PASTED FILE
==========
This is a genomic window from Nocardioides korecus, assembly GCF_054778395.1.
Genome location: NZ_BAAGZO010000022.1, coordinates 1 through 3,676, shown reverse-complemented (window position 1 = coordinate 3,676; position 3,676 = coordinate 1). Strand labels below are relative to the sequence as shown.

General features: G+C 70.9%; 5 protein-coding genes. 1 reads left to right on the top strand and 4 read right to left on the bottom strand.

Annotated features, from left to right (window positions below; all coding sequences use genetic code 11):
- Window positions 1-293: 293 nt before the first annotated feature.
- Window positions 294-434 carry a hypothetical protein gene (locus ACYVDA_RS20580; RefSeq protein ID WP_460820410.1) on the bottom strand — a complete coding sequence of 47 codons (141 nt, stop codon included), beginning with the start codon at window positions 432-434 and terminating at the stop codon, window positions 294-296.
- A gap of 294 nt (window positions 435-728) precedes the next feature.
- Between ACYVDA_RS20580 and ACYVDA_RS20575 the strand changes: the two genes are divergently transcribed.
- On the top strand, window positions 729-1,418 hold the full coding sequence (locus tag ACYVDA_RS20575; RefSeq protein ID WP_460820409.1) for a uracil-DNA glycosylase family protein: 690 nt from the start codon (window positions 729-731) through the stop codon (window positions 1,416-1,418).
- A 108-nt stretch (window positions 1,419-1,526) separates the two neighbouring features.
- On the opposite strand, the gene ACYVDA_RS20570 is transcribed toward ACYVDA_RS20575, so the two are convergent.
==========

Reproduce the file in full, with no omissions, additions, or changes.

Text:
This is a genomic window from Nocardioides korecus, assembly GCF_054778395.1.
Genome location: NZ_BAAGZO010000022.1, coordinates 1 through 3,676, shown reverse-complemented (window position 1 = coordinate 3,676; position 3,676 = coordinate 1). Strand labels below are relative to the sequence as shown.

General features: G+C 70.9%; 5 protein-coding genes. 1 reads left to right on the top strand and 4 read right to left on the bottom strand.

Annotated features, from left to right (window positions below; all coding sequences use genetic code 11):
- Window positions 1-293: 293 nt before the first annotated feature.
- Window positions 294-434 carry a hypothetical protein gene (locus ACYVDA_RS20580; RefSeq protein ID WP_460820410.1) on the bottom strand — a complete coding sequence of 47 codons (141 nt, stop codon included), beginning with the start codon at window positions 432-434 and terminating at the stop codon, window positions 294-296.
- A gap of 294 nt (window positions 435-728) precedes the next feature.
- Between ACYVDA_RS20580 and ACYVDA_RS20575 the strand changes: the two genes are divergently transcribed.
- On the top strand, window positions 729-1,418 hold the full coding sequence (locus tag ACYVDA_RS20575; RefSeq protein ID WP_460820409.1) for a uracil-DNA glycosylase family protein: 690 nt from the start codon (window positions 729-731) through the stop codon (window positions 1,416-1,418).
- A 108-nt stretch (window positions 1,419-1,526) separates the two neighbouring features.
- On the opposite strand, the gene ACYVDA_RS20570 is transcribed toward ACYVDA_RS20575, so the two are convergent.